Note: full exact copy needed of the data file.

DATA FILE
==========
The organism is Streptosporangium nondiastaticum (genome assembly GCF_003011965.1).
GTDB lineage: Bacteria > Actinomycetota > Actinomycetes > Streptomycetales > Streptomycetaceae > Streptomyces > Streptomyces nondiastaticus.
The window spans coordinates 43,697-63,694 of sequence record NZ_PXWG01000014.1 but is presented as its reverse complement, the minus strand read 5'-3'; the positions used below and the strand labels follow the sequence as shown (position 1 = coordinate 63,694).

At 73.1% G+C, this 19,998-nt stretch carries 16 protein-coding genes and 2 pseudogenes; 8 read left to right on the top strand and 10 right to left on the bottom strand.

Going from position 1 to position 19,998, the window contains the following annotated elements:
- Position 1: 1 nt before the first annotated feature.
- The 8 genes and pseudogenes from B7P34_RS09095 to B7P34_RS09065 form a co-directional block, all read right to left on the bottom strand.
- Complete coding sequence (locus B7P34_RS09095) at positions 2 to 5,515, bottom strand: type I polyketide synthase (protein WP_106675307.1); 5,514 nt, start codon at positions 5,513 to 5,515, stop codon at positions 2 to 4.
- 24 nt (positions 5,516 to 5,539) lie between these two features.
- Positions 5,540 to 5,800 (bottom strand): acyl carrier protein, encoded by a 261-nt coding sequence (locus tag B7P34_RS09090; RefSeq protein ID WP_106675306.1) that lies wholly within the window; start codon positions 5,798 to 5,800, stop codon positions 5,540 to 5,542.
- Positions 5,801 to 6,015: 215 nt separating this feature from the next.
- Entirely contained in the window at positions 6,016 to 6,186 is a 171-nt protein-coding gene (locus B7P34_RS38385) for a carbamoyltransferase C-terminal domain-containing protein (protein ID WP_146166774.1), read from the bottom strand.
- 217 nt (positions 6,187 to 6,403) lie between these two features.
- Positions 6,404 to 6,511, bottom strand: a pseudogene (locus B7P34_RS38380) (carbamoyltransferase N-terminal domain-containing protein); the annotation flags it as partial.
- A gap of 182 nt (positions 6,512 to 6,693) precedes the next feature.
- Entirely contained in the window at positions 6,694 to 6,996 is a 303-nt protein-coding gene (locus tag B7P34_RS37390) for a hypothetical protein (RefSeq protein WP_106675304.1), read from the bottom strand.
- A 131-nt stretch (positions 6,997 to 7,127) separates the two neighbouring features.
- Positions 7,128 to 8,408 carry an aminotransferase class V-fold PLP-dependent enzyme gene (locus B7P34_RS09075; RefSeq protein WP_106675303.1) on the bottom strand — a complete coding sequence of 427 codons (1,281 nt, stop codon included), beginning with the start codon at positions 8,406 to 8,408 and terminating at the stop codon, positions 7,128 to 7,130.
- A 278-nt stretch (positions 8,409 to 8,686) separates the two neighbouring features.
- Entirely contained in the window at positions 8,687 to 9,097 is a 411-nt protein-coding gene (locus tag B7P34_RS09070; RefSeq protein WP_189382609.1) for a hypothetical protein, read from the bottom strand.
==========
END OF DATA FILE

The organism is Streptosporangium nondiastaticum (genome assembly GCF_003011965.1).
GTDB lineage: Bacteria > Actinomycetota > Actinomycetes > Streptomycetales > Streptomycetaceae > Streptomyces > Streptomyces nondiastaticus.
The window spans coordinates 43,697-63,694 of sequence record NZ_PXWG01000014.1 but is presented as its reverse complement, the minus strand read 5'-3'; the positions used below and the strand labels follow the sequence as shown (position 1 = coordinate 63,694).

At 73.1% G+C, this 19,998-nt stretch carries 16 protein-coding genes and 2 pseudogenes; 8 read left to right on the top strand and 10 right to left on the bottom strand.

Going from position 1 to position 19,998, the window contains the following annotated elements:
- Position 1: 1 nt before the first annotated feature.
- The 8 genes and pseudogenes from B7P34_RS09095 to B7P34_RS09065 form a co-directional block, all read right to left on the bottom strand.
- Complete coding sequence (locus B7P34_RS09095) at positions 2 to 5,515, bottom strand: type I polyketide synthase (protein WP_106675307.1); 5,514 nt, start codon at positions 5,513 to 5,515, stop codon at positions 2 to 4.
- 24 nt (positions 5,516 to 5,539) lie between these two features.
- Positions 5,540 to 5,800 (bottom strand): acyl carrier protein, encoded by a 261-nt coding sequence (locus tag B7P34_RS09090; RefSeq protein ID WP_106675306.1) that lies wholly within the window; start codon positions 5,798 to 5,800, stop codon positions 5,540 to 5,542.
- Positions 5,801 to 6,015: 215 nt separating this feature from the next.
- Entirely contained in the window at positions 6,016 to 6,186 is a 171-nt protein-coding gene (locus B7P34_RS38385) for a carbamoyltransferase C-terminal domain-containing protein (protein ID WP_146166774.1), read from the bottom strand.
- 217 nt (positions 6,187 to 6,403) lie between these two features.
- Positions 6,404 to 6,511, bottom strand: a pseudogene (locus B7P34_RS38380) (carbamoyltransferase N-terminal domain-containing protein); the annotation flags it as partial.
- A gap of 182 nt (positions 6,512 to 6,693) precedes the next feature.
- Entirely contained in the window at positions 6,694 to 6,996 is a 303-nt protein-coding gene (locus tag B7P34_RS37390) for a hypothetical protein (RefSeq protein WP_106675304.1), read from the bottom strand.
- A 131-nt stretch (positions 6,997 to 7,127) separates the two neighbouring features.
- Positions 7,128 to 8,408 carry an aminotransferase class V-fold PLP-dependent enzyme gene (locus B7P34_RS09075; RefSeq protein WP_106675303.1) on the bottom strand — a complete coding sequence of 427 codons (1,281 nt, stop codon included), beginning with the start codon at positions 8,406 to 8,408 and terminating at the stop codon, positions 7,128 to 7,130.
- A 278-nt stretch (positions 8,409 to 8,686) separates the two neighbouring features.
- Entirely contained in the window at positions 8,687 to 9,097 is a 411-nt protein-coding gene (locus tag B7P34_RS09070; RefSeq protein WP_189382609.1) for a hypothetical protein, read from the bottom strand.